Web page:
The three largest international SSBs are the International Organization for Standardization (ISO), the International Electrotechnical Commission (IEC) and the International Telecommunication Union (ITU). Other SSBs such as the 3rd Generation Partnership Project (3GPP) or the Internet Engineering Task Force (IETF) are smaller organizations that propose technical specifications or oversee standards development for specific areas, like, in this case, 5G telecommunications and the internet, respectively. The ITU is a multilateral SSB (composed of states), while the ISO, IEC, 3GPP, and IETF are multistakeholder SSBs (composed of government representatives, companies, subject matter experts, civil society participants and the like). Each body has its unique structure, but SSBs and their technical committees, subcommittees, and working groups are generally led by secretariats, chairs, and vice chairs. In general, standards bodies are driven by consensus, and international standards are voluntary in nature. However, the World Trade Organization’s Agreement on Technical Barriers to Trade, which stresses the importance of using internationally adopted standards wherever possible, and accompanying guiding principles for their development, lends additional importance to international technical standards.
China has invested heavily in standards-setting in recent years, offering financial incentives to companies that propose standards or that obtain leadership roles in SSBs. These incentives encourage quantity over quality, sometimes flooding SSBs with technically inferior standards proposals. At the same time, China has coerced its companies to vote as a bloc in industry-led bodies. Both of these actions undermine what ought to be consensus-driven processes that favor the most technically sound proposals.
These strategies have led China to increase its leadership by 58 percent at the ISO between 2012 and 2020 (from 45 secretariats, including twinned secretariats, to 71) and doubled its leadership at the IEC during the same period (from 6 to 12). China also far outranks the United States in terms of technical committee participation at the ISO: China is a participating member of 729 technical committees, while the United States is a participating member of 562 technical committees. According to a 2018 review, China chaired twice as many of the ITU standards focus groups as the United States did.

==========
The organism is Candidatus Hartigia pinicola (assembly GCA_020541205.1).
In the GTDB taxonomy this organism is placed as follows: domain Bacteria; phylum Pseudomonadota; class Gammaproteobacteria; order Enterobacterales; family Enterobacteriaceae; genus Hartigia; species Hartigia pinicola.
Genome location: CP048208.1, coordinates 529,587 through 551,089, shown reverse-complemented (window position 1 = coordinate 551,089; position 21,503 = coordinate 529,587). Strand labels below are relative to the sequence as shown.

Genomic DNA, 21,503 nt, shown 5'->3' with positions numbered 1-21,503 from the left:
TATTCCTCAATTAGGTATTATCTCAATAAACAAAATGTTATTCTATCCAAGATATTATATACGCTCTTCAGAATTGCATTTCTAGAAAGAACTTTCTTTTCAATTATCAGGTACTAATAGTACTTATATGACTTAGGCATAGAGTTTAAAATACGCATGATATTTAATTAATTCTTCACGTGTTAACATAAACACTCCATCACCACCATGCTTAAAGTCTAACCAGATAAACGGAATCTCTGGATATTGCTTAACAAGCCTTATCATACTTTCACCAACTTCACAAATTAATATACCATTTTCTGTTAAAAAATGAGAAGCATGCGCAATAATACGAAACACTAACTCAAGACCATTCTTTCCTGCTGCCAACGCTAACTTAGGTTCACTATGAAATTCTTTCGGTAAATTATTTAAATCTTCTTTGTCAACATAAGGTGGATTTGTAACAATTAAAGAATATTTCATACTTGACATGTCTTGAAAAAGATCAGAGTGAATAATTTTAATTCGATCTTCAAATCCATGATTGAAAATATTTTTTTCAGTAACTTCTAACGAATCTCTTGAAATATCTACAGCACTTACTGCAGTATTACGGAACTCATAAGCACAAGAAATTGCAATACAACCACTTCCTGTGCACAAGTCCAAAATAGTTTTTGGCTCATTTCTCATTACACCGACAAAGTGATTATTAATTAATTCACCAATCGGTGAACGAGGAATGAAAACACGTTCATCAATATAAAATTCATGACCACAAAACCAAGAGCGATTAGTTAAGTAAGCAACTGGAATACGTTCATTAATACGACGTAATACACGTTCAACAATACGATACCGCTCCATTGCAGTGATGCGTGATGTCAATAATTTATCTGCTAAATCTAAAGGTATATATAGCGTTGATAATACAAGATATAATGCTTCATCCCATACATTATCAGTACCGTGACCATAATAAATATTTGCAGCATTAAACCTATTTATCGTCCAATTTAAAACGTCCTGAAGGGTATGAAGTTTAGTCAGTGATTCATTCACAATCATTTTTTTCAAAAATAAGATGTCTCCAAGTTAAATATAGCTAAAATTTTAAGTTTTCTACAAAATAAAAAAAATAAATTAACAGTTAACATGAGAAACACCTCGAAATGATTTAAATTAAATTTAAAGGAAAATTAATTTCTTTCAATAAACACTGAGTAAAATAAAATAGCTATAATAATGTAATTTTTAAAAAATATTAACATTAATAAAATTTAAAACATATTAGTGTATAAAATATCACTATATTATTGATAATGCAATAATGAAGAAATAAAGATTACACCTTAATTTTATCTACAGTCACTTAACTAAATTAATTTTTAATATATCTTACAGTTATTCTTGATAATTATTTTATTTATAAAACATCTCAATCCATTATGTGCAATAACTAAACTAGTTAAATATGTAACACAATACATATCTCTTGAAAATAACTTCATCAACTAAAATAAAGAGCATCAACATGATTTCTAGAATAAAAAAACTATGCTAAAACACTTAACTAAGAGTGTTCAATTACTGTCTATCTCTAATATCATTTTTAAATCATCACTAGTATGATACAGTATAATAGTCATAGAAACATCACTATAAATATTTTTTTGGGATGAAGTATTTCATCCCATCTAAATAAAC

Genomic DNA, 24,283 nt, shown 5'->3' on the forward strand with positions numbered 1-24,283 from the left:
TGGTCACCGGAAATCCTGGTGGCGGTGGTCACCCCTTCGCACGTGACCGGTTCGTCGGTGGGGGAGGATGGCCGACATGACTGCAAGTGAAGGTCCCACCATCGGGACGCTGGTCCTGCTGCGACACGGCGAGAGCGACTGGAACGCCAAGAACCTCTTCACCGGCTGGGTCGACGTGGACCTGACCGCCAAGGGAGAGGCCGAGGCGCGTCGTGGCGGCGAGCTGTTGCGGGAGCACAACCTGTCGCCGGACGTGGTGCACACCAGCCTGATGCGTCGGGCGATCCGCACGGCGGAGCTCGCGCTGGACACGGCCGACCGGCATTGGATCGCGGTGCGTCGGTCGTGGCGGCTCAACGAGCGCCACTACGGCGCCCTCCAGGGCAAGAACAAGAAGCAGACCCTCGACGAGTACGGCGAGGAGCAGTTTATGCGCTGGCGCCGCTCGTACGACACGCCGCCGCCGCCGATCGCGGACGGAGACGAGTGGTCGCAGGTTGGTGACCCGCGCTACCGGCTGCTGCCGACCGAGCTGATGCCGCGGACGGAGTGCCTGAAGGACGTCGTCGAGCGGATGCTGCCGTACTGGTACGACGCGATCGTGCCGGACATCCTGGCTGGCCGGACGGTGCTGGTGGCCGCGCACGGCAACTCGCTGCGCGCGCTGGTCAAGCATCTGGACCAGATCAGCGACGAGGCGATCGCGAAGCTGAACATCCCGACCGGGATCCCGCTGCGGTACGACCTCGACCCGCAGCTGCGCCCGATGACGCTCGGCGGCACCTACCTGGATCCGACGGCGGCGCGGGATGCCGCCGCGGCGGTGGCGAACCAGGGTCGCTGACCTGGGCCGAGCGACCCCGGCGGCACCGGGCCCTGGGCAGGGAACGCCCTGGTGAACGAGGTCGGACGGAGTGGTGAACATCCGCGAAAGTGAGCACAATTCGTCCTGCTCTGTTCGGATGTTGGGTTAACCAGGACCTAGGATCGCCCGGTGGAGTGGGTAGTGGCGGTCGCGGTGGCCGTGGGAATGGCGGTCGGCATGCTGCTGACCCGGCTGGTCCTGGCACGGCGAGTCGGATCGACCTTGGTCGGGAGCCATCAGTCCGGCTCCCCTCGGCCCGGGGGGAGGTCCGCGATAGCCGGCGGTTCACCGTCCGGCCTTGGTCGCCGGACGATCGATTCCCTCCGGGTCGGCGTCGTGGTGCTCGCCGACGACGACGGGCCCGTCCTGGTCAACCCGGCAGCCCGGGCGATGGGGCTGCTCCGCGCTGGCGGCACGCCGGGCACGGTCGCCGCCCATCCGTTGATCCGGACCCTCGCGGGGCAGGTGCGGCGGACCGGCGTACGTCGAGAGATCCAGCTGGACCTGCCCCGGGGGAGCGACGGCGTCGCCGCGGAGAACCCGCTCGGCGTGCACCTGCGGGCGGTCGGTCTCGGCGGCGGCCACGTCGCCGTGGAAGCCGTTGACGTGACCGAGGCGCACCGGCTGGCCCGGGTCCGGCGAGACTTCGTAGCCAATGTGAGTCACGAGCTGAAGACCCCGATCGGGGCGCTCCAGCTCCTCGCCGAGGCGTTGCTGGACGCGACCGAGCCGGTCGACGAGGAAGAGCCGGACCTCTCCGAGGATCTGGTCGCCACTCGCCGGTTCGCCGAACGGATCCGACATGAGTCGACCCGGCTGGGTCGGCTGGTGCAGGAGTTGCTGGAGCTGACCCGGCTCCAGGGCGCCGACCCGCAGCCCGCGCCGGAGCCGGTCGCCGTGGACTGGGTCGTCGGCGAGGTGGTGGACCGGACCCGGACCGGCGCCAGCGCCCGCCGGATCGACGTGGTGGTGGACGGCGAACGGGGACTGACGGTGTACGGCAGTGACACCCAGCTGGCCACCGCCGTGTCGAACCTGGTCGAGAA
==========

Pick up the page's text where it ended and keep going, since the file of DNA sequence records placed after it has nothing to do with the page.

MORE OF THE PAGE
The trend in U.S. leadership engagement at SSBs is also mixed. While U.S. leadership at the ISO and IEC remains strong (in 2018, the United States held 14 percent of the ISO and IEC secretariats, second only to Germany), U.S. efforts at the ITU have been lackluster. The U.S.-China Economic and Security Review Commission raised concerns about (lack of) U.S. engagement at the ITU in the previously mentioned 2018 report, noting “the absence of many U.S. stakeholders in important standards groups” and “lower U.S. enthusiasm for the ITU as a standards-setting venue.”
China’s encouragement for Chinese companies to participate in SSBs and promotion of Chinese-developed standards should prompt U.S. policymakers to examine how the United States can reinvigorate its participation and retain leadership in these bodies. USICA provides an opportunity to do just that.
USICA Standards Provisions
The Senate-passed, bipartisan USICA aims to tackle U.S. engagement and leadership in international SSBs in at least four ways.
Understanding the Lay of the Land
The bill seeks to establish a better understanding of China’s growing role and influence in international organizations and current barriers to U.S. engagement. While much has been made of the subsidies the Chinese government provides to firms that successfully obtain leadership roles in SSBs or introduce technical standards proposals, the success of these measures has yet to be studied comprehensively. Moreover, it is unclear how China’s growing role in SSBs fits into the Chinese government’s broader strategy of gaining influence in international organizations more generally. Section 3207 of USICA requires the secretary of state, in coordination with the director of national intelligence, to submit a report on expanded Chinese influence in international organizations and the tactics, purposes and goals of achieving such influence. The report must also pay special attention to the impact of China’s efforts as they relate to SSBs.